Although they don’t always get the attention they deserve, urinary tract infections (UTIs) are the most common infection, with 50–60 percent of women having at least one UTI during their lifetime. Women are the most affected group, getting UTIs about 30 times more often than men do. Further, about four in 10 women who get a UTI will get at least one more in the next six months.
UTIs can lead to frequent and long-term antibiotic use, which is causing a major problem when it comes to antimicrobial resistance (AMR). Essentially, antibiotics are used so often to treat UTIs that antibiotics are becoming less and less effective—to the point where, in some cases, they don’t work at all.
For such a common infection that can be a great burden on women’s health, and despite the seriousness of the rise in AMR, there is surprisingly little focus on developing new drugs to treat UTIs. However, there has been a recent groundbreaking development: a new antibiotic drug that has proven successful in treating UTIs after 20 years in the making. Here is more information about the drug, why it is so significant, and what implications it holds for the future.
About the New Drug
This new drug, created by pharma giant GSK, is an antibiotic called gepotidacin and is the first drug in over 20 years to show success in treating UTIs. GSK started phase 3 testing (also referred to as later-stage testing) three years ago and has now finished the testing because it has met the effectiveness criteria in stopping the symptoms and signs of UTIs. The drug is now submitted for approval and expected to have a decision by late 2023 or early 2024.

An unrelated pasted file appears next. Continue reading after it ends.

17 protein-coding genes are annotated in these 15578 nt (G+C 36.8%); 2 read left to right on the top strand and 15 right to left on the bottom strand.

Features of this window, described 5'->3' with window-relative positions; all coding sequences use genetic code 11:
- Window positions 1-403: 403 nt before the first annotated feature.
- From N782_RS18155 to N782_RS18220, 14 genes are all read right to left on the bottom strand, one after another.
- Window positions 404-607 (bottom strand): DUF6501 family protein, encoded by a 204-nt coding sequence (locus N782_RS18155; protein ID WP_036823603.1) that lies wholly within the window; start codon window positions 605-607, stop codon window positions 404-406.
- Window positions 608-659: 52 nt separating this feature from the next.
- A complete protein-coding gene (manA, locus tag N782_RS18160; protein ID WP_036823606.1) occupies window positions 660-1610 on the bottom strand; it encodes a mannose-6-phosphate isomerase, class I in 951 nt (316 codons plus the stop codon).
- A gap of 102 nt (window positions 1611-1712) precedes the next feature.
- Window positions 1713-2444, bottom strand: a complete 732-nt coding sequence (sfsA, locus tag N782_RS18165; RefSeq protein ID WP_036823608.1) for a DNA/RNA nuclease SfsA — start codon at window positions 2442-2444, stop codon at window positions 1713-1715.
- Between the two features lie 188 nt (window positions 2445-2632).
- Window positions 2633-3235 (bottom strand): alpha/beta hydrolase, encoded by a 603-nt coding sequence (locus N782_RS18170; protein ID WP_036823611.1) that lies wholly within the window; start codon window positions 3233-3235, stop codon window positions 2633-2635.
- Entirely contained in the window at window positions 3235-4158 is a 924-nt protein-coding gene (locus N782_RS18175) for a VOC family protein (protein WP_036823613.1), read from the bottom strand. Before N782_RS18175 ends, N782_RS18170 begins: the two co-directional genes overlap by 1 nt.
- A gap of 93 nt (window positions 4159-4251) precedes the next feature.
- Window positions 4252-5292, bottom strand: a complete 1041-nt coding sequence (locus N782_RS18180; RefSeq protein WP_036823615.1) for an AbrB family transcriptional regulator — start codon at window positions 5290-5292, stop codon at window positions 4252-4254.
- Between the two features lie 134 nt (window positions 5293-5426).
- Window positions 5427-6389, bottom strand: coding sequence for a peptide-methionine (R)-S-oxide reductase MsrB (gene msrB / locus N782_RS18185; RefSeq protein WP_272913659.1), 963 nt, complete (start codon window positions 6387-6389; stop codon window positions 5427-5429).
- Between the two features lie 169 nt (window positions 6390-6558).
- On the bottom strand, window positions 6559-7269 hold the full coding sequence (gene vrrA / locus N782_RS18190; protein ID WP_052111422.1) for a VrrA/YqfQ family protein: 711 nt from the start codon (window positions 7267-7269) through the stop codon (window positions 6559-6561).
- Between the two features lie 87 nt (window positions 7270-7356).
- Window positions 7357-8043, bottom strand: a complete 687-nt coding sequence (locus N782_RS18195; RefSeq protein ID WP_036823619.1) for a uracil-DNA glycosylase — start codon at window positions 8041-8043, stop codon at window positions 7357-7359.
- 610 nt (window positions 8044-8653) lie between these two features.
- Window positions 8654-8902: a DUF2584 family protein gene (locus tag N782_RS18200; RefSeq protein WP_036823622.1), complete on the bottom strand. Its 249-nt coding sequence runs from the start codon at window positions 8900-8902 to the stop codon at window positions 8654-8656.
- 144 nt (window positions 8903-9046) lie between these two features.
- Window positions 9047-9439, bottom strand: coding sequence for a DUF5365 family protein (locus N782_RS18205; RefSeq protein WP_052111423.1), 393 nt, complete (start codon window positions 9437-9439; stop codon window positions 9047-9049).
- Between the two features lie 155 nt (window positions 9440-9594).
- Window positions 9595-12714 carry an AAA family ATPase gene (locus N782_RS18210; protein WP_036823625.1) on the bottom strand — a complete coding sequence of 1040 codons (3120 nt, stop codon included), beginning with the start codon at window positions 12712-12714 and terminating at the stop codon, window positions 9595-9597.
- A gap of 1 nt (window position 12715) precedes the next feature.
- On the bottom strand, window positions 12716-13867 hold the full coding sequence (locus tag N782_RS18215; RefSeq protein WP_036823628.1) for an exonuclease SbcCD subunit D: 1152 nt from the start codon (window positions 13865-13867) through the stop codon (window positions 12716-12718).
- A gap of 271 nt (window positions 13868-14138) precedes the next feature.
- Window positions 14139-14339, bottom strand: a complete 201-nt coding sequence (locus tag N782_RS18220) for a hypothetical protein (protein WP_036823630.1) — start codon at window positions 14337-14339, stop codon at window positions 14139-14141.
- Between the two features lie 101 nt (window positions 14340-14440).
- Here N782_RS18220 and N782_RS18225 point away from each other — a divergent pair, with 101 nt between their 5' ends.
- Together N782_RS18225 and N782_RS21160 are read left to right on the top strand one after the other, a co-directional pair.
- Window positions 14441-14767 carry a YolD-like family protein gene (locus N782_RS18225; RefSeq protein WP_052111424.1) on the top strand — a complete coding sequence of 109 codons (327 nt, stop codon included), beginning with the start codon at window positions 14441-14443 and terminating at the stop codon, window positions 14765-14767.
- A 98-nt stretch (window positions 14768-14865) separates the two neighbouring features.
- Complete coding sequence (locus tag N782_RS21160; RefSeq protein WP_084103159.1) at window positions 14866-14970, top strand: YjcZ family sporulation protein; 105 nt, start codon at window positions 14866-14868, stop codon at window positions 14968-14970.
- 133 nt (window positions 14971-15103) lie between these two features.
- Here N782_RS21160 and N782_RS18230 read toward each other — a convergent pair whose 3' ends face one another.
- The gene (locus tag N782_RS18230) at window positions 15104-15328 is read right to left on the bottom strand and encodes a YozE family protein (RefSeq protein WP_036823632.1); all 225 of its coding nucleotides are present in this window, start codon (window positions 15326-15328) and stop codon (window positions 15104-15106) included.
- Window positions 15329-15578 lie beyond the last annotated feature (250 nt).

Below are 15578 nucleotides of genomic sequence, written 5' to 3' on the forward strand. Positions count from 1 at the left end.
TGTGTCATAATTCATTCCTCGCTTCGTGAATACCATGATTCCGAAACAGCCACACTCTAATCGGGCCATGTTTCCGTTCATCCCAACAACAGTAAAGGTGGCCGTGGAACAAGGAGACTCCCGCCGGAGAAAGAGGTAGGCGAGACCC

Why It Is Significant
The development of a new antibiotic drug is a rare occurrence. With the increase in antibiotic resistance in recent years, there is currently a shortage of antibiotics to treat resistant infections. Pharmaceutical companies are moving away from the antibiotics space for a number of reasons, one being that it is extremely expensive and time-consuming.
There are currently only four companies working on developing antibiotics, and even then, it is difficult to develop successful drugs because many lose effectiveness after just a few years of clinical trials. After 20 years of trials, we finally have one on the horizon that has proven successful in treating UTIs.
Implications for the Future
For antibiotics to remain effective, it is crucial that pharmaceutical companies work together with diagnostic laboratories to properly identify and target the correct species of bacteria causing infections. Using precise antibiotics for treatment will help extend the shelf life of these antibiotics so they can continue to effectively treat infections.
Biotia is spearheading new technology to more effectively diagnose and treat bacterial infections. A partnership between pharmaceutical and diagnostic companies is the key to a healthy future.
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